We think investors should focus on strong cash flow; Maintaining $60 fair value estimate.
Robust cash flows should continue even as growth slows—and the stock is cheap, Morningstar’s analyst says.
The increasingly negative sentiment around online advertising, and Meta in particular, remains unwarranted.
Here’s what Morningstar’s analyst thinks of AT&T, Verizon, and T-Mobile today.
Morningstar’s analyst expects the company to deliver consistent results over time—and the stock is undervalued, too.
We suspect Verizon will continue balancing its promotional efforts to maintain modest customer growth while also aiming to limit competitive intensity.
We continue to like AT&T’s strategic position and its network investment plans, which we expect will deliver improving revenue and profit growth over the next several years.
Investors can find undervalued stocks in every subsegment.
We are maintaining our fair value estimate of $58 despite mixed Q4 results.
Snap’s fourth-quarter results surpassed both our top and bottom line estimates, showing resilience following mixed third-quarter results and marking 2021 as its first year generating positive free cash flow.
AT&T's dividends will be smaller, but Morningstar's analyst says the refocus on the telecom business should reward patient investors.
Will the deal close in the second quarter?
AT&T posted mixed fourth-quarter results and 2022 expectations. We are lowering our fair value estimate to $35 from $36 but still believe the shares are substantially undervalued.
Alphabet continues to power ahead, masking broader underperformance of the group.
We believe shares are attractive for the narrow-moat company.
We plan on increasing our fair value estimate and shares are starting to look attractive.
In the long term, gaming companies could level up.
The firm has also announced additional strategic moves this week that should benefit the business.
The company's second quarter was the strongest in four years.
We maintain that Netflix is overvalued but see potential in ViacomCBS.
Surging advertising demand drives online media shares higher as traditional media firms scramble to bulk up.
We don’t expect to change the firm's $36 fair value estimate.
The company purchased AOL in 2015 and Yahoo in 2017 to build a media empire.
Our fair value estimate remains $36 per share.
We're not changing our $57 fair value estimate.
The giants still have an edge in this rapidly changing market, though.
Our fair value estimate remains $36, and we believe the stock is attractive.
We're maintaining our $57 fair value estimate.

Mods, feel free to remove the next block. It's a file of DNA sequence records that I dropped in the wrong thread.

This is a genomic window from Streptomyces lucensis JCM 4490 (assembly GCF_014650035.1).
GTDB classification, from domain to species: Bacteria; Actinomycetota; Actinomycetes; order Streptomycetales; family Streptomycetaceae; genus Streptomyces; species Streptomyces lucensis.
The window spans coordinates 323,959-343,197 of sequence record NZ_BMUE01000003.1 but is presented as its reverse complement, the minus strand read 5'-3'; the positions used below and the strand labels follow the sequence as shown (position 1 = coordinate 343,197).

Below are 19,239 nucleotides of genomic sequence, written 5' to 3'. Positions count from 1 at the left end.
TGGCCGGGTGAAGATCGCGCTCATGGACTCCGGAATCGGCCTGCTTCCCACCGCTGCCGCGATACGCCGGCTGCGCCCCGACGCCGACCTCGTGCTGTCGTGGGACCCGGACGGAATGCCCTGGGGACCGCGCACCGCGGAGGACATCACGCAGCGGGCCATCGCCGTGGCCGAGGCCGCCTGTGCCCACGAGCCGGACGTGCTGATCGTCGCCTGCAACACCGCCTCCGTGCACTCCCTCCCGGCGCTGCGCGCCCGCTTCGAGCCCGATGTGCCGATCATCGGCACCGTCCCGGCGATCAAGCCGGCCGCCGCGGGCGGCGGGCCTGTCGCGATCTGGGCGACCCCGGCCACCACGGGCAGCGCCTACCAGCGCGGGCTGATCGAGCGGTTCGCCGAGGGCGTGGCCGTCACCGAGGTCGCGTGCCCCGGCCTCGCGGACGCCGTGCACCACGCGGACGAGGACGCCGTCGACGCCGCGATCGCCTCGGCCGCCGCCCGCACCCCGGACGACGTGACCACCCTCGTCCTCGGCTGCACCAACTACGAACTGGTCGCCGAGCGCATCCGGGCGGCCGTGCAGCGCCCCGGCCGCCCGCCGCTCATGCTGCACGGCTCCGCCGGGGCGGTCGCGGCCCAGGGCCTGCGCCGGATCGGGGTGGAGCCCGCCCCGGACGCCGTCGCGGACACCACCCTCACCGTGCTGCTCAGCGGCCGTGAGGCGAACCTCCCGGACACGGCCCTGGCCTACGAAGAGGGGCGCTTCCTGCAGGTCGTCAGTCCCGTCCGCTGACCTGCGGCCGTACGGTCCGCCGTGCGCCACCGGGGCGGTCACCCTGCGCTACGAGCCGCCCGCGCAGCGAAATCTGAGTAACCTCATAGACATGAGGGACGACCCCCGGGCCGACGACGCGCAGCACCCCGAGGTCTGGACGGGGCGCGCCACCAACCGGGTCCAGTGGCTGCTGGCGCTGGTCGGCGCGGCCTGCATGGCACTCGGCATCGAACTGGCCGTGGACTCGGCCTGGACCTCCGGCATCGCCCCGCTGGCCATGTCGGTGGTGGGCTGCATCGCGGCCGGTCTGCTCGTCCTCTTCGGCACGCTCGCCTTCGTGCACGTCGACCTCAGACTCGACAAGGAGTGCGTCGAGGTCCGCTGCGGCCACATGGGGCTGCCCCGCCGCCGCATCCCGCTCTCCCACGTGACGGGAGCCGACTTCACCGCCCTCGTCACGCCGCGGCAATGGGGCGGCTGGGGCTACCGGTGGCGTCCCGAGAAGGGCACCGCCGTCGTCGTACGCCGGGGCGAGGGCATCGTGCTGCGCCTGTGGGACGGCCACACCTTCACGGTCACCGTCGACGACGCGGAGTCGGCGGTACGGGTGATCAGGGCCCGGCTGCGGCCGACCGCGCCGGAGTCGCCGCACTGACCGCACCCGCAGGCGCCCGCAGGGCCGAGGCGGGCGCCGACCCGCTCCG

We spot opportunities in consumer staples, utilities, and energy.
Market seems focused on the rebound in online advertising demand.
We don’t expect to materially change our $37 fair value estimate or narrow moat rating; we believe the stock is attractive.
We consider shares fairly valued for the narrow-moat company.
Traditional media stocks still look the most attractive.
We don't expect to make a change to our fair value estimate for the narrow-moat company.
Cord cutting is still an issue, but a subscriber death spiral remains unlikely.
Finding undervalued stocks among challenged dividend-payers.
Rebound has been uneven in the sector.
We are maintaining our fair value estimate for the narrow-moat firm.
We are maintaining our fair value estimate after first-quarter results show resilience.
Some communications stocks struggle in pandemic, while others benefit.
Google's online dominance should be able to withstand any shocks.
Our thoughts for today, tomorrow, and the long term.
The merger will create an exceptionally well-positioned wireless carrier.
We don’t expect to materially change our $58 fair value estimate, and we view the shares as fairly valued.
We don’t expect to materially change our fair value estimate, and we view AT&T shares as fairly valued.
Reviewing our four 2019 dividend picks, and looking ahead to new ones.
As telecom and media valuations in the U.S. move sharply higher, Mexican firms Grupo Televisa and America Movil trade at a discount.
Industry gearing up for upcoming streaming wars.
We don't see much in the U.S. telecom industry that's attractive, but Comcast may be a place to start.
AT&T makes plans, Verizon adds customers, T-Mobile takes share, and Sprint brings up the rear.